Topics covered include: F. Scott Fitzgerald's lifestyle, the narrative of The Great Gatsby, the friends Fitzgerald kept, and the importance of the novel itself. The goals of this webinar are listed below.

ELG14057: Academic Literacy Instructions for Adolescents: A Guidance Document from the Center on Instruction
Subject Area: {"2da9450b4b394a3194749dd568d133cf":{"option":"English Language Arts","icon":"","default":1,"delete":0}}
TESS Domain: {"aea07c4d3d1709313c4bb2d07a47027d":{"option":"4e","icon":"advertising-practice","default":1,"delete":0}}
Credit Hours: 5.5

Welcome to Academic Literacy Instruction for Adolescents: A Guidance Document from the Center on Instruction. This course consists of 4 modules that provide an overview of the introduction and key recommendations found in the document Academic Literacy Instruction for Adolescents: A Guidance Document from the Center on Instruction. It is designed for literacy specialists, particularly those working at the national level or with states to improve educational policy and practice in the area of adolescent literacy. It assumes more than a beginning level of familiarity with literacy and literacy concepts.

NOTE:  This course does NOT count toward the 45 hours used for Disciplinary Literacy Endorsement. For credit, ALL courses MUST be taken as part of Disciplinary Literacy Program of Study.  To enroll in the Program of Study, please see the Programs of Study box on the left side of the home tab.

ELG14085: Bringing Literacy Strategies to Content Instruction: Professional Learning for Secondary-Level Teachers
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TESS Domain: {"033ebfb9d4175dfd8a5f2b5219a13a9d":{"option":"4d","icon":"advertising-practice","default":1,"delete":0}}
Credit Hours: 5.5

Welcome to Bringing Literacy Strategies into Content Instruction: Professional Learning for Secondary-Level Teachers. This self-paced online course is a series of four modules based on the guide Bringing Literacy Strategies into Content Instruction: Professional Learning for Secondary-Level Teachers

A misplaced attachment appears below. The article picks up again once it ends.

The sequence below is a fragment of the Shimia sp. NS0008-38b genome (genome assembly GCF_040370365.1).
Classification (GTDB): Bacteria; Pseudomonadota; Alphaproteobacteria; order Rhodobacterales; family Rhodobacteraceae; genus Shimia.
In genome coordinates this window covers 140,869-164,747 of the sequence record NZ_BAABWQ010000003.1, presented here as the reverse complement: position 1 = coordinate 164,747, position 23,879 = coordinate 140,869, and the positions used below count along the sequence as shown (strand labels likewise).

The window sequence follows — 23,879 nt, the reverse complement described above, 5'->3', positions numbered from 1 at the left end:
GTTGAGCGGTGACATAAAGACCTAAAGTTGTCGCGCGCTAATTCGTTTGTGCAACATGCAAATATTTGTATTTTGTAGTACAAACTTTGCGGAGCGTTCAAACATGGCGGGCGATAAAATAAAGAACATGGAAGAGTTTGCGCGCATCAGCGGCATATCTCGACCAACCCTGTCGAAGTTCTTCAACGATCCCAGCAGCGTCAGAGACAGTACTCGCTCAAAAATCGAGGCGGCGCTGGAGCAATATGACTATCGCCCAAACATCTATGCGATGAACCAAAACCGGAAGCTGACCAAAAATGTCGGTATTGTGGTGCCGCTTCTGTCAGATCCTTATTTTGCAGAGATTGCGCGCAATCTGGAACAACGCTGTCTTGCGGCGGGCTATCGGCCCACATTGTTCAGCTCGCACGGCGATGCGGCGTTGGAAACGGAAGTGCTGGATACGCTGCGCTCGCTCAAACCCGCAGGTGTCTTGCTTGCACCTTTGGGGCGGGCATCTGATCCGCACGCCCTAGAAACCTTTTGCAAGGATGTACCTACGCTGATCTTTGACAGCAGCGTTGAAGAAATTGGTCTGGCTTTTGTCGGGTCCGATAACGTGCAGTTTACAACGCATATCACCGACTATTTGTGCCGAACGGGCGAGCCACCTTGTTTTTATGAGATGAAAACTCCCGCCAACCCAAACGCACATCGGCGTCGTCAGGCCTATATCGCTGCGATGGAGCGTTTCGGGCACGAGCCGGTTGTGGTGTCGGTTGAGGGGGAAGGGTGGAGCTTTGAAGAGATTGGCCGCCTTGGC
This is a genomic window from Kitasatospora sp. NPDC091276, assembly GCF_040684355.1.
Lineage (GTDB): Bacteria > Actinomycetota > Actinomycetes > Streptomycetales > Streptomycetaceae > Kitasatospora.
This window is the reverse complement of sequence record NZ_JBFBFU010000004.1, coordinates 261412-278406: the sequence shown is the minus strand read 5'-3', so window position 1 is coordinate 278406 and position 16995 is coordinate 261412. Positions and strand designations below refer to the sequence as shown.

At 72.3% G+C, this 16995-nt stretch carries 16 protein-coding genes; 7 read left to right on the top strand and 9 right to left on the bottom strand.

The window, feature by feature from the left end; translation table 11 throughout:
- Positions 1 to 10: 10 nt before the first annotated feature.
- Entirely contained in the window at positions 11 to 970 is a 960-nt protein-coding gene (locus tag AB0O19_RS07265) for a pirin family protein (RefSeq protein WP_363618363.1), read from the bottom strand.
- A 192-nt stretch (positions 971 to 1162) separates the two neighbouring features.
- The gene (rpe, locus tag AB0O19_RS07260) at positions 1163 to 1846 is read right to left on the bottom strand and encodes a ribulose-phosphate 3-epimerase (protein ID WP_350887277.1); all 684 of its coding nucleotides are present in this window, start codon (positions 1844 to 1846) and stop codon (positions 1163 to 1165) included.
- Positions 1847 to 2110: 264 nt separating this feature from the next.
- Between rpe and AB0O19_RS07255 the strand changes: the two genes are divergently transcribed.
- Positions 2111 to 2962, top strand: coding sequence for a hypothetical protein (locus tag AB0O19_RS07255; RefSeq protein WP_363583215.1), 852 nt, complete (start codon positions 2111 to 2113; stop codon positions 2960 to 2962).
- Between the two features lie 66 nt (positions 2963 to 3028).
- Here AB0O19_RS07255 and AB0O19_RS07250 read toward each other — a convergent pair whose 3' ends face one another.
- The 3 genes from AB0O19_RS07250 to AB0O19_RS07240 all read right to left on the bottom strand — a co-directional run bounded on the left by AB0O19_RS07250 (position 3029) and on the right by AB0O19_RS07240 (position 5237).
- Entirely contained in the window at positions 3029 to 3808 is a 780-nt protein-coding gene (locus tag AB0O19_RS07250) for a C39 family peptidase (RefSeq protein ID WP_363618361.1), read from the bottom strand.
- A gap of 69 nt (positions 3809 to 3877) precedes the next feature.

ERA16066: Bullying: Separating Fact from Fiction
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Credit Hours: 1.5

By the end of this course, learners will be able to define the principal elements of bullying and cyberbullying behavior, describe the impact of bullying on the health and well-being of young people, and recognize the role of teachers and educational professionals in bullying prevention. This course also dispels many myths about bullying and focuses on intervention and prevention and what educators can do to help.

This course features Dr. Joseph Wright of Howard University College of Medicine, who led this in-service training on May 24, 2016 at Lonoke High School in Lonoke, AR.

ERC15037: Recognizing and Reporting Child Abuse: Training for Arkansas Reporters
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Credit Hours: 1.5

Only a small percentage of students actively disclose abuse. The goal of this course is to combat that by fostering an understanding of the process for disclosure and the ways in which a child might disclose abuse. Janice McCutcheon-Beaver, Director of the Cooper-Anthony Mercy Child Advocacy Center, and Kathy Helpenstill, Forensic Interviewer at the White County Children's Safety Center, co-present detailed information on the stages of disclosure, considerations for talking to a child, and the many ways in which a reporter can maintain open and honest communication during disclosure.

This course was taped on March 20, 2015 at the AETN studios in Conway, Arkansas.